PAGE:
If I had spent the past five years using a bicycle for transport, but without the same enthusiasm I have for bikes, I probably could say that cycling has saved me a lot of money on public transport. However, as an enthusiast, I have probably spent about as much money on bicycle-related things as I have saved on bus, train, tram and taxi fares. The key differences are that I have something to show for the money spent on bicycles and paraphernalia. Firstly, I am significantly more healthy than I was before I started cycling just over five years ago, despite rarely venturing out on a bicycle with the intention  of doing so for the benefit of my health. As someone who was particularly unfit for much of my life, I truly appreciate this side-effect. Secondly, unlike money spent on public transport, I still have something to show for the money spent on bicycles and paraphernalia; the actual bicycles and paraphernalia which continue to be useful to me to this day.

I hope this account of my experiences of cycling as an adult can help novices to avoid making some of the same mistakes I did:

  • If you are cycling to get from A-to-B, don't buy a 'full-suspension' mountain bike, especially if it is in the same price-range as mine was. Spending more money on a quality bike will always be a better idea. Most of the bikes made by Pashley, Velorbis or Gazelle for instance will include many of the accessories needed to make cycling more pleasant & lower maintenance. Whilst it may seem like a lot of money, quality bikes hold their value quite well; if a year passes and you feel that the bike isn't quite right for you, you can sell it and recoup much of what you spent. The same cannot be said for a low end bike, despite it being more likely you will feel this way.
  • Mudguards are better than waterproof over-trousers.
  • If you can only ever own one bike, get a Brompton. The folding solves the storage problems which can afflict flat-dwellers, concerns about leaving it locked up outside and concerns about your own fitness as a new cyclist; it is easy to be ambitious with longer distance journeys when you know you can give up and hop on a bus, tram, train or taxi with your bike if something goes wrong along the way.
  • For purposes where reliability is an important factor, hub gears are a better choice than dérailleur gears, especially if coupled with puncture-resistant tyres.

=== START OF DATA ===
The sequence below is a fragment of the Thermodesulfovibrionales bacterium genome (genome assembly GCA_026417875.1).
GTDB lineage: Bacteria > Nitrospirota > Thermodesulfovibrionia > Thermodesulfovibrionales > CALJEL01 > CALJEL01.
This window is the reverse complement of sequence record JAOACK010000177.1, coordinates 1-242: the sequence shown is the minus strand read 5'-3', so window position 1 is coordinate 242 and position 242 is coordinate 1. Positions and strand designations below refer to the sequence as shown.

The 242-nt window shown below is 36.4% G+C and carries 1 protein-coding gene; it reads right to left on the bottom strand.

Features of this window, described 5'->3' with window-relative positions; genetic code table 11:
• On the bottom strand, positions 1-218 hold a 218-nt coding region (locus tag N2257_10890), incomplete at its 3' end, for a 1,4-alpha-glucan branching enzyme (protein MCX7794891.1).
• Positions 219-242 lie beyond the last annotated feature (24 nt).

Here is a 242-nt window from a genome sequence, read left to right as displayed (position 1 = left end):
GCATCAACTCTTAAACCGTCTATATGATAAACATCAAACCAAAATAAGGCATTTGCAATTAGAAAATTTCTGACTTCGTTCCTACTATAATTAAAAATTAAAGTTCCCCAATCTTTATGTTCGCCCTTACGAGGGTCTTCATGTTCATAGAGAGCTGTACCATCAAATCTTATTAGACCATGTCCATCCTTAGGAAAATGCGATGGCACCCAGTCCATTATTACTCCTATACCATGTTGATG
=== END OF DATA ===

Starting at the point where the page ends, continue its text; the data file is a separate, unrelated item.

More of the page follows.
• If you find you are using your bike as a main means of transport, make the investment in dynamo lighting as soon as you can. The sooner you make the change, the more money you will save on replacement battery lights and batteries in the long term. Most of the equipment can be ported from one bike to the next relatively easily if you decide to change your bike in the future.
  • If you are carrying stuff on your bike, sweaty-back problems can be avoided by carrying the load on a front or rear rack, handlebar bag or saddlebag. It may surprise you how much this improves comfort if you have become accustomed to cycling with a backpack.
  • Although requiring a discomfort period, a tensioned leather saddle, such as a Brooks or Velo Orange will be more comfortable than a plastic saddle.


  1. It's been interesting following your journey thus far Chris!

    You are partly to blame for me selling a nearly new sylph-like road bike & buying a Dutch Wimmins' model as a replacement...never regretted it for a minute though ;>D

    Being lucky enough to have ridden your current three bicycles...a message to the non-believers reading this blog...stop worrying about groupsets & carbon fibre...just change yer ways!

  2. "If you can only ever own one bike, get a Brompton."
    Great minds think alike!

  3. @Ian,

    Thanks, I'm glad to have been a 'bad' influence. I was the same, although it was mountain rather than road bikes for me. My friend who bought the Cuillin Sport after I bought the Africa Bike couldn't fathom why I would switch to that from what was in his eyes a 'better' bike. But then again, he is only interested in riding trails etc...


    As much as I love my roadster, I think I would miss the Brompton more now. It's the one bike that can pretty much do it all, whilst also folding small enough to slide under a table at a restaurant, or sneak into a cinema. As popular as they are, it's amazing that they aren't at least an order of magnitude more popular than that.